Home Safety & Alzheimer’s

Although all seniors need to take certain safety measures, people who have Alzheimer’s disease or other form of dementia can pose some additional safety issues. Here are some things you can do to improve the safety of your Kansas City home for yourself, or as the caregiver a loved one who has Alzheimer’s:

Alzheimer’s-specific safety measures:

  • Install locks on all windows, outside doors, the door to your garage, and the door to your basement. Put the door locks up high where they’re not easily visible.
  • Install alarms on doors and windows, or have an alarm system installed that will alert you when any door or window in the house is opened. But don’t forget to turn it on!
  • Have safety knobs and an automatic shut-off switch installed on your stove.
  • Do not leave someone with late-stage Alzheimer’s alone in the bathroom.
  • Turn your water heater to 120°F to help prevent burns.
  • If you have land lines, post your phone number and address next to all receivers. If not, and the person who has Alzheimer’s has a cell phone, post it in several locations where it will be in clear view.
  • Keep a house key hidden somewhere outside the house (or with a neighbor) in case you get locked out by the person with Alzheimer’s.
  • Put childproof plugs on electrical outlets.
  • Add childproof latches to kitchen cabinets that hold breakable or otherwise dangerous materials.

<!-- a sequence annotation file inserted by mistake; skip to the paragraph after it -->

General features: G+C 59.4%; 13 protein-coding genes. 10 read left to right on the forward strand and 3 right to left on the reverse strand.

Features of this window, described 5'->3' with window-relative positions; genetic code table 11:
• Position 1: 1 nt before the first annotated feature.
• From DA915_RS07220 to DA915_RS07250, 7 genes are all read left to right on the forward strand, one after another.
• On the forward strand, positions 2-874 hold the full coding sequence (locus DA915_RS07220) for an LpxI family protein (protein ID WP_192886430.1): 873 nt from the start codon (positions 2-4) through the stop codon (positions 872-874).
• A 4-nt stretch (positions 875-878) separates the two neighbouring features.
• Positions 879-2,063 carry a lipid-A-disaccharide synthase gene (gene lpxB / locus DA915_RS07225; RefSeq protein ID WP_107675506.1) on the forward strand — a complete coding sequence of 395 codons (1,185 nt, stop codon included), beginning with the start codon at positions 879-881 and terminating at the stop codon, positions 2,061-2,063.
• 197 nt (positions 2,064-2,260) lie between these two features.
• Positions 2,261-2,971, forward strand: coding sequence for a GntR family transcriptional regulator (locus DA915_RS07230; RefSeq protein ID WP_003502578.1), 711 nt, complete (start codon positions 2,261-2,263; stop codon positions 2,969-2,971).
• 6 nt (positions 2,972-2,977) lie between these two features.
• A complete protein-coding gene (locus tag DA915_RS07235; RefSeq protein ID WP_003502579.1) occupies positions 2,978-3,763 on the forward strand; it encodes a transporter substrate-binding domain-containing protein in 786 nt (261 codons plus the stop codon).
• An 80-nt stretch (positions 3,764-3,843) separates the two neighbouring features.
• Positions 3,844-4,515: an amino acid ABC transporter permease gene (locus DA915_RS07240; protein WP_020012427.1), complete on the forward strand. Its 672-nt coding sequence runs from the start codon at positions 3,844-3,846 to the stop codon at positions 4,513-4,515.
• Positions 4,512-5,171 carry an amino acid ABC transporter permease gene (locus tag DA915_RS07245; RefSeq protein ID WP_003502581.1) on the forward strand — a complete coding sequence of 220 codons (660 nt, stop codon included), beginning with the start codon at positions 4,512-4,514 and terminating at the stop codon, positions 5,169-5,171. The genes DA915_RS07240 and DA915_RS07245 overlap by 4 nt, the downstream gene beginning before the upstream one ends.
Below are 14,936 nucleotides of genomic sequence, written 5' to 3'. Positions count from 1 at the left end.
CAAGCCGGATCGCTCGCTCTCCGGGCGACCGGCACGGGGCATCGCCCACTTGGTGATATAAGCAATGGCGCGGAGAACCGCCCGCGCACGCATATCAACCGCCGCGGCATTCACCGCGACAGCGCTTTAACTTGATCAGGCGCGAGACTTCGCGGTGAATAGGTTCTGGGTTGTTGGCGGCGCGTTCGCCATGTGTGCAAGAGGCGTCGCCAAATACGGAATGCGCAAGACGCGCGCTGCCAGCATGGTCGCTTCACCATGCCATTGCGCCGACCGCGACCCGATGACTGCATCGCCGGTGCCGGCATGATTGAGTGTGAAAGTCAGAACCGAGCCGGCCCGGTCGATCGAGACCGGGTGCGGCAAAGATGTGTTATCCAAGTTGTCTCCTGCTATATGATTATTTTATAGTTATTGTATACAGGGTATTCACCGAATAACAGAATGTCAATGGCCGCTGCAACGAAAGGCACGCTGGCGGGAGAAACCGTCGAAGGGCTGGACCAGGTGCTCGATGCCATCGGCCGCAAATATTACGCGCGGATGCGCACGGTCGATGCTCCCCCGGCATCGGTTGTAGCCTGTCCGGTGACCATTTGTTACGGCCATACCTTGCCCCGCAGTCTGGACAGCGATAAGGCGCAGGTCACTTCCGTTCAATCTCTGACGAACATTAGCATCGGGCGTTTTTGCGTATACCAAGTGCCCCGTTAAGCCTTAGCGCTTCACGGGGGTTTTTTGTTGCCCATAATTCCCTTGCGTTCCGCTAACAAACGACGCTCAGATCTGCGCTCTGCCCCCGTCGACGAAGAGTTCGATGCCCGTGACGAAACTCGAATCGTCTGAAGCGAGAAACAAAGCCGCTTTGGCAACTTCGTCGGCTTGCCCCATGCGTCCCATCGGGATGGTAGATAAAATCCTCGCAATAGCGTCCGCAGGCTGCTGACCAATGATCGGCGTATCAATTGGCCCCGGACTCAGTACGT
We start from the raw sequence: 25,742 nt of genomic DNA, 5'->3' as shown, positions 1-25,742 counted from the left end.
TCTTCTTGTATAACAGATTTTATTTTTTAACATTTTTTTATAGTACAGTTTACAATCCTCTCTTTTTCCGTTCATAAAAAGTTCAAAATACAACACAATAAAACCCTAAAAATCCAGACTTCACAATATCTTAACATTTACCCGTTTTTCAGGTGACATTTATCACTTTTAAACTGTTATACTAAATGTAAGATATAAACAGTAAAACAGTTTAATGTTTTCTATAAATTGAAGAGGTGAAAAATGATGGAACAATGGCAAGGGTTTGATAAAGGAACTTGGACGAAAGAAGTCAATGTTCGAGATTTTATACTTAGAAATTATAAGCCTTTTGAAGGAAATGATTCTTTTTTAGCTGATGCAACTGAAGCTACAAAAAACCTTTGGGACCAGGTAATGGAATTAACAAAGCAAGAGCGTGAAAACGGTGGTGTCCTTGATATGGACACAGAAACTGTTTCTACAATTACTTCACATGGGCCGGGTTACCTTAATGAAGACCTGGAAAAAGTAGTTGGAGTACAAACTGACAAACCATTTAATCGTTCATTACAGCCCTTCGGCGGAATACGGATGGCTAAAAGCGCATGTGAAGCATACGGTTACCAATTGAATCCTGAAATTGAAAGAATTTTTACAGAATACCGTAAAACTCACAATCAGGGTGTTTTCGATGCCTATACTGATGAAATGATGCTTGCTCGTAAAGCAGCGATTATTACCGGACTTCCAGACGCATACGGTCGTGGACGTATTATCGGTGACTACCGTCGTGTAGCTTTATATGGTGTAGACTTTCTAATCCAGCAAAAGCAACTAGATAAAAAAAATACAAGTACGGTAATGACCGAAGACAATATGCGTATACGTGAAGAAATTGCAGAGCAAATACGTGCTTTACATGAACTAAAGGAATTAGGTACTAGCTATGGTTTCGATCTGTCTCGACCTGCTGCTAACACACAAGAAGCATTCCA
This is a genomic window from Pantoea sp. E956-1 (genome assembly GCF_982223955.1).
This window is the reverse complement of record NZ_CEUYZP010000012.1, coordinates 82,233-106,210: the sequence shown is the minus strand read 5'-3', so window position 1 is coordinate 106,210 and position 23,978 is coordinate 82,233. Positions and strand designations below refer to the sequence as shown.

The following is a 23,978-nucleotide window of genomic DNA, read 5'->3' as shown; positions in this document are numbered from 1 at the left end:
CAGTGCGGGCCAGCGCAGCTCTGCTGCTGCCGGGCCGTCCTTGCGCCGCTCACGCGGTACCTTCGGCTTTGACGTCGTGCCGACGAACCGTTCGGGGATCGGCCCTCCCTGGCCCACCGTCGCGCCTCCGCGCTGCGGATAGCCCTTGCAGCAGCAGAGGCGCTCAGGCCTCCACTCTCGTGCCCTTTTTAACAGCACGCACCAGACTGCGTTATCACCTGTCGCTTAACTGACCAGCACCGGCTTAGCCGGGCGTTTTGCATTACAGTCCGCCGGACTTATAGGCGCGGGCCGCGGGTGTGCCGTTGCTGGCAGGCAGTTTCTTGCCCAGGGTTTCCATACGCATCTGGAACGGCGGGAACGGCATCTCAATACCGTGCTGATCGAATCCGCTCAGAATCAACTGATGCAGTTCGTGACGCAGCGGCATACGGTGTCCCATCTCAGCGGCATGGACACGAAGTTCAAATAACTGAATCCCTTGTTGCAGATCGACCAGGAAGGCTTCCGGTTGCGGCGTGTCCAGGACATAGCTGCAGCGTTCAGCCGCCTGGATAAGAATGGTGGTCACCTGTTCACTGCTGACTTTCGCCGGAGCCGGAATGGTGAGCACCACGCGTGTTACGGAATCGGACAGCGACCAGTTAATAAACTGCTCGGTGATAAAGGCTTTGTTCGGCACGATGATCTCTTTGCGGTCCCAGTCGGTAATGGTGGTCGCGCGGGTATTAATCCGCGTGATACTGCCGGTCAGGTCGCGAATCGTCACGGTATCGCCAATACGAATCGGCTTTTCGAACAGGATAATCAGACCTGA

• Lock up all medications, and keep liquor in a locked cabinet.
  • Keep all smoking materials (e.g., cigarettes, lighters, ash trays, matches) out of sight.
  • Put red tape around things that may be hot (e.g., the stove, radiators, furnace, floor vents, space heaters); the color red may alert the person with Alzheimer’s that the area could be unsafe.
  • Keep car keys locked up or well hidden.
  • If you own any firearms, lock them up.

General safety measures:

  • Install smoke alarms and carbon monoxide detectors in the kitchen and bedrooms. Don’t forget to change the batteries at least twice a year.
  • Avoid the use of extension cords, if possible; make sure cords aren’t obstructing walking paths.
  • Install additional lighting to rooms and entryways that aren’t well lit.
  • Add hand rails and safety strips to all stairways, and grab bars in showers and by toilets.
  • Avoid clutter, which can lead to falls.
  • Remove throw rugs; they can also lead to falls.

Although Alzheimer’s disease comes with it’s own safety risks, a few minor changes to your home can go a long way toward keeping you or your loved one safe.